Never been a better time to get out and have your own space. There are countless hiking options with breathtaking views within Monterey County just waiting to be explored. Whether you’re looking for an easy coastal climb or a strenuous trek up a mountain, there’s something for every fitness level. Some procedures have changed to ensure the safety of hikers and visitors, but the stunning beauty of our local trails has stayed the same. As always, we recommend checking each individual website for the latest details on hours and operations.
1. Toro Park
For a strenuous climb with a great view, try Toro Park's Ollason Peak. It provides sweeping views of Monterey Bay and the Salinas Valley, and in the right season, colorful wildflowers abound. Make sure you've packed plenty of water, sunblock and comfortable boots; this very sunny nine-mile hike has an 1800 foot elevation gain. Pick up a trail map at the park entrance, or refer to Monterey County Parks' online trail map for Toro Park. The entrance fee is $2 per person.
2. Jacks Peak County Park
Want a view without the extra effort? Jacks Peak in Monterey is a perfect destination for those looking for an easy stroll or just an incredible backdrop to a packed picnic. Try the Skyline Nature Trail for a leisurely walk and sweeping views of Monterey Bay, Carmel Valley and Point Lobos. Be sure to take a look at the display case at the start of the trail for an array of fossils found in the area. The entrance fee is $5 per vehicle.
3. Fort Ord National Monument
With over 83 miles of trails, Fort Ord National Monument, spanning through Marina, Seaside and Salinas, is a hiker’s paradise! Trails are open daily from dawn to dusk and run through a range of environments, from grassy hills to coastal shrubland. Take the Badger Hills Trailhead from the Salinas entrance off of Highway 68 for wide-open trails through rolling green hills leading up to stunning views of Monterey Bay and Salinas Valley.
4. Pinnacles National Park
Head inland and get your blood pumping at one of America’s newest National Parks. Pinnacles National Park offers a different type of experience with an array of activities including rock climbing, cave exploring and adventurous camping. Start your hike near the Visitors Center and take the Moses Spring Trail and Rim Trail. These trails offer a little taste of everything the park has to offer including jaunts through small caves and views of the Pinnacles, unique rock formations and spires. The entrance fee is $30 per vehicle, campsites are also available starting at $23.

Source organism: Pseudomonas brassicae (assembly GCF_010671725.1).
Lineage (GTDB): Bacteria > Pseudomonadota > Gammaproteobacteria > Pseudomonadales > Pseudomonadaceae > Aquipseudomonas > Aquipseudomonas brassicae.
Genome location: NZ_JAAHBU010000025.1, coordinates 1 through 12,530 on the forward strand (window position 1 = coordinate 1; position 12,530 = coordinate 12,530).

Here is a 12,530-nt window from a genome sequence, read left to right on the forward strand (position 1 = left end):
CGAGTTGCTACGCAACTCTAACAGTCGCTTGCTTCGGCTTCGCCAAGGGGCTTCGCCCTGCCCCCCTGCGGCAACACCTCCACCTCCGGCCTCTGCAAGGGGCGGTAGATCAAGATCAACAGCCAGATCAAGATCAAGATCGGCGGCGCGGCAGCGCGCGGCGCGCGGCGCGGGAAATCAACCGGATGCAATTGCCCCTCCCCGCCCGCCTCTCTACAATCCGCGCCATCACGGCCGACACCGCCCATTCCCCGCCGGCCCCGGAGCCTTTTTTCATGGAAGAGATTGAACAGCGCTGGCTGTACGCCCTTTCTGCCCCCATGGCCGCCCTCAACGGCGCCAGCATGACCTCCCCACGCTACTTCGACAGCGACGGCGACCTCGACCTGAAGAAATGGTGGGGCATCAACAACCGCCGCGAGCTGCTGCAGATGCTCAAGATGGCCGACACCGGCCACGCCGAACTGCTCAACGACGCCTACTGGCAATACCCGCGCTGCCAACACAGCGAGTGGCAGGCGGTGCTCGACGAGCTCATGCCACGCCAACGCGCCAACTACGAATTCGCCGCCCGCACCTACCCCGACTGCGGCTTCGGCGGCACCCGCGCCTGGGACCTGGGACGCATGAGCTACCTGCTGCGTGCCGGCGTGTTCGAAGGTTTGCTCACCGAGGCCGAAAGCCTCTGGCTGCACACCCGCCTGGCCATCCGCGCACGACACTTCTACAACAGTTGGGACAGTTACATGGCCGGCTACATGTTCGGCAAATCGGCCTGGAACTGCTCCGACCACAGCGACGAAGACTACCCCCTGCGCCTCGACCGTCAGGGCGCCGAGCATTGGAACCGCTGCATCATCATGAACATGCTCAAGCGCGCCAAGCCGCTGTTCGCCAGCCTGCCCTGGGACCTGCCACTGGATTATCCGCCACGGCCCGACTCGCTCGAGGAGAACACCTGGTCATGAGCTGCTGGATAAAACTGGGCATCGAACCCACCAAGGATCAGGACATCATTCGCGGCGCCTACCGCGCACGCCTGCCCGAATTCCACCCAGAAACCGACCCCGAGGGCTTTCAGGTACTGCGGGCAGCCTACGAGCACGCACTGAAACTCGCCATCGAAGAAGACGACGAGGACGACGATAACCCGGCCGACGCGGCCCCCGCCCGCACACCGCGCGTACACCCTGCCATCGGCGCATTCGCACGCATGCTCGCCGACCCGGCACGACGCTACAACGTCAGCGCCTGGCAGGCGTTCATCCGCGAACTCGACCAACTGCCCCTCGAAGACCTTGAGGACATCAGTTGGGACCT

5. Monterey Bay Coastal Recreation Trail
This isn’t your typical hike! The Monterey Bay Coastal Recreation Trail is a must-see whether you choose to explore it by foot or bike. The 18-mile trail stretches all the way from Castroville to Pacific Grove, with the 2-mile section between Old Fisherman’s Wharf and Lovers Point being the most popular. This paved and flat road is only open to pedestrians and bikes- making for the perfect way to fully soak in the views. If you’re up for a longer trip, head down to Asilomar State Beach for white sandy beaches, crashing waves and tide pools.
6. Garland Ranch Regional Park
If you're looking for a dog-friendly hike in the Monterey area, this is the spot for you! This favorite hiking spot in Carmel Valley has some of the steepest trails in the area as well as glorious views and great wildlife. Garland Ranch’s extensive trails will give you views of a beautiful waterfall, the Santa Lucia Mountains and Monterey Bay. Take Snively’s Ridge Trail which is sure to take your breath away, in more ways than one, with thigh-burning grades leading up to panoramic views.
Just south of Carmel Highlands and Point Lobos Natural Reserve, from the highway, Garrapata State Park can seem like just a blip. Those who drive past on their way somewhere else are missing beautiful redwood-filled canyons and some of the most spectacular coastline Big Sur has to offer.
Keep an eye out for the Garrapata State Park sign, and then look for a large pullout (probably with several cars parked in it) under a row of cypresses. You'll see a dirt road, and beyond it a tin barn. This is the trailhead for the 1.25 mile Soberanes Canyon Trail which reopened in April 2018. Admire the views along this out and back trail, but watch your footing. Soberanes Trail leads through beautiful redwood forests on its way back to Highway 1. See the Garrapata State Park online trail map for more information.